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Wish Lanterns

Young Lives in New China

4.16 based on 120 ratings & 25 reviews on Goodreads.com
Picador

02 June 16
9781447237983
0
£9.99
N/A
N/A

Synopsis

As read on BBC Radio 4 Book of the Week.

This is the generation that will change China. The youth, over 320 million of them in their teens and twenties, more than the population of the USA. Born after Mao, with no memory of Tiananmen, they are destined to transform both their nation and the world.

These millennials, offspring of the one-child policy, face fierce competition to succeed. Pressure starts young, and their road isn't easy. Their stories are also like those of young people all over the world: moving out of home, starting a career, falling in love.

Wish Lanterns follows the lives of six young Chinese. Dahai is a military child and netizen; 'Fred' is a daughter of the Party. Lucifer is an aspiring superstar; Snail a country migrant addicted to online games. Xiaoxiao is a hipster from the freezing north; Mia a rebel from Xinjiang in the far west.

Alec Ash, a writer in Beijing of the same generation, has given us a vivid, gripping account of young China as it comes of age. Through individual stories, Wish Lanterns shows with empathy and insight the challenges and dreams that will define China's future global impact.

In the media

A masterfully crafted collection of interwoven portraits of six young Chinese. Three men, three women. Millennials born between 1985 and 1990. Their journeys from childhood, balancing parental expectations against personal desires, hopes, dreams, achievements and stumbles . . . through the telling of these six stories, Ash cleverly weaves information about demographics, government policies, political history, as well as social and cultural trends . . . The richness of Ash's book is in the character development, the details of everyday life, dreams, frustrations, and contradictions of these particular individuals. Ash enters their worlds as a peer (he is their same age) and he's a sensitive listener, reporter, and storyteller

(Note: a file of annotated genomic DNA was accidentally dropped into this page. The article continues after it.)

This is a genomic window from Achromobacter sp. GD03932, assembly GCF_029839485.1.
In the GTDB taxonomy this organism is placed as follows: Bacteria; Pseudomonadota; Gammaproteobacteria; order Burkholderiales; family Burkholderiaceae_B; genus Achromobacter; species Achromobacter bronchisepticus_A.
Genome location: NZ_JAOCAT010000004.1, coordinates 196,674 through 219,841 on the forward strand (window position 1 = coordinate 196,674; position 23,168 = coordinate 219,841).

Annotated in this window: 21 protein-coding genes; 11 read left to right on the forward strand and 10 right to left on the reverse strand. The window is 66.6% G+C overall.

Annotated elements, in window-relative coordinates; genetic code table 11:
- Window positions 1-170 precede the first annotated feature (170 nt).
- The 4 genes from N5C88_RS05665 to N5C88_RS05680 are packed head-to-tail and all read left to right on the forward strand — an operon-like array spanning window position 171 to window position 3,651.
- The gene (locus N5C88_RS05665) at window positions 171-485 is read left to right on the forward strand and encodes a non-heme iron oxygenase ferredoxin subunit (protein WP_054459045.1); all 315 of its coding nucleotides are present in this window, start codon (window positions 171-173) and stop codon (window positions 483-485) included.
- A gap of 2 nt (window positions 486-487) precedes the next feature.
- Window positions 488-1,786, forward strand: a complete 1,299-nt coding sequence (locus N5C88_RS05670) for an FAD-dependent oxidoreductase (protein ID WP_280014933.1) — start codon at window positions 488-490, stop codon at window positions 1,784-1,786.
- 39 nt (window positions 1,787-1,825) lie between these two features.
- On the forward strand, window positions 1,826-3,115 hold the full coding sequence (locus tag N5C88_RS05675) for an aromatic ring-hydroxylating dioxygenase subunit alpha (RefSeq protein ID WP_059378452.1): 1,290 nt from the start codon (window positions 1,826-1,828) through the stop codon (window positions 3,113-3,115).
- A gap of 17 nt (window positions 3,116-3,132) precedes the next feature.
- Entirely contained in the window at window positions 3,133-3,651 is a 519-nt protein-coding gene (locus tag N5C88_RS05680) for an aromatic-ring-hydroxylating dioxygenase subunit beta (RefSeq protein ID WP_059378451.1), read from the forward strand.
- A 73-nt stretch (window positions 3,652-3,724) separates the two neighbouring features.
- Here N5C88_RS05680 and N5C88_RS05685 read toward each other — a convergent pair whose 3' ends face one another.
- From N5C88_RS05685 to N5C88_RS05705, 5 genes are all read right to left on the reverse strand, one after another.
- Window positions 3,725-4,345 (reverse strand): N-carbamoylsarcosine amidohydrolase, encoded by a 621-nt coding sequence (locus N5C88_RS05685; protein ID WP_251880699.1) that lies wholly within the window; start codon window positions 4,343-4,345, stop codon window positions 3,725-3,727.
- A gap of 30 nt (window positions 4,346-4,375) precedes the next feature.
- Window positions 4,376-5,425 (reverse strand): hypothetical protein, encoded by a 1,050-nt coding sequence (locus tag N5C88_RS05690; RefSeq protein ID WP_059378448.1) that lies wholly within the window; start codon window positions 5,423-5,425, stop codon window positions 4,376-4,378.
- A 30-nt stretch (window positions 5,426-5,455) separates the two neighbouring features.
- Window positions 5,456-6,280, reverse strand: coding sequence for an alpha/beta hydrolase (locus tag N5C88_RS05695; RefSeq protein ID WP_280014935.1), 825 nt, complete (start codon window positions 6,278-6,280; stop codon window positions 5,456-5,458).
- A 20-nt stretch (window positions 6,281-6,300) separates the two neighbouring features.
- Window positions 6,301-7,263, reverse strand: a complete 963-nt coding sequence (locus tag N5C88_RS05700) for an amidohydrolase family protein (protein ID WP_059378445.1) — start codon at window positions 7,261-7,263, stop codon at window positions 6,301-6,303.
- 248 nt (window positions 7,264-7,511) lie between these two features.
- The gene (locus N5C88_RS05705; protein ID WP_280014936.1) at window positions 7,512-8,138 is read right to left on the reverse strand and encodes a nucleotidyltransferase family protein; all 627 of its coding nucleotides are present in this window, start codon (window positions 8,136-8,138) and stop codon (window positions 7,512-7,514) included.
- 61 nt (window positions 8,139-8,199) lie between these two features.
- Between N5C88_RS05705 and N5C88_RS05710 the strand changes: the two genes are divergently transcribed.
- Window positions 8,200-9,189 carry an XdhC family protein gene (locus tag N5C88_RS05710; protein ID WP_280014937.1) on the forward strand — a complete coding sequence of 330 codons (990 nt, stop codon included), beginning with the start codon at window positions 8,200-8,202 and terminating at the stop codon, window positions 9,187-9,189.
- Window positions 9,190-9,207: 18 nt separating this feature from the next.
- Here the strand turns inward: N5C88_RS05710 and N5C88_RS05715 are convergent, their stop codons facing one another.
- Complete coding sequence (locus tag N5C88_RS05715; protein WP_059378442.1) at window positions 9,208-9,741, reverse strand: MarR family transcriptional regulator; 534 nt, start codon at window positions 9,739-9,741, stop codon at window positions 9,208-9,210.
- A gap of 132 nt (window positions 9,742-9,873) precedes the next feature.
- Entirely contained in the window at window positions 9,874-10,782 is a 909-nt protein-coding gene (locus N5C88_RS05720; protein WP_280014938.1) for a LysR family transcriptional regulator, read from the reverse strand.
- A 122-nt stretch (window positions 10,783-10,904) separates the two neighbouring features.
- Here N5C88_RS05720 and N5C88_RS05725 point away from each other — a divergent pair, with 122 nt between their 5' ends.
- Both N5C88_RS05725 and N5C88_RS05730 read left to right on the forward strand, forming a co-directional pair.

LA Review of Books
At a time when the future of China is so important, it is surprising that so little is understood, outside the world of specialised studies, about the hopes and fears of those most likely to shape it: the roughly 200 million people in the People's Republic currently between the ages of 15 and 24. It is this conspicuous lacuna that Alec Ash's Wish Lanterns: Young Lives in New China seeks to fill. He does so by telling the stories of six young Chinese born between 1985 and 1990 from the time they entered the world practically up to the present day. His deft style, welcome restraint (he writes the lives of his subjects but does not comment on them or, with a couple of exceptions, appear himself) yet discreet sympathy for the travails of those who have plainly become close friends, make the stories more compelling than they might otherwise have been. Some idea of the predicament of China's young makes this book more valuable still
Standpoint
An intimate portrait of six young Chinese — three women and three men — on a journey from high school into the workforce . . . Lyrical, with its characters finely drawn, Ash’s book paints a telling portrait of this most restless generation raised in a system that has provided them with unprecedented personal opportunities while denying them political ones . . . a gifted observer
The Washington Post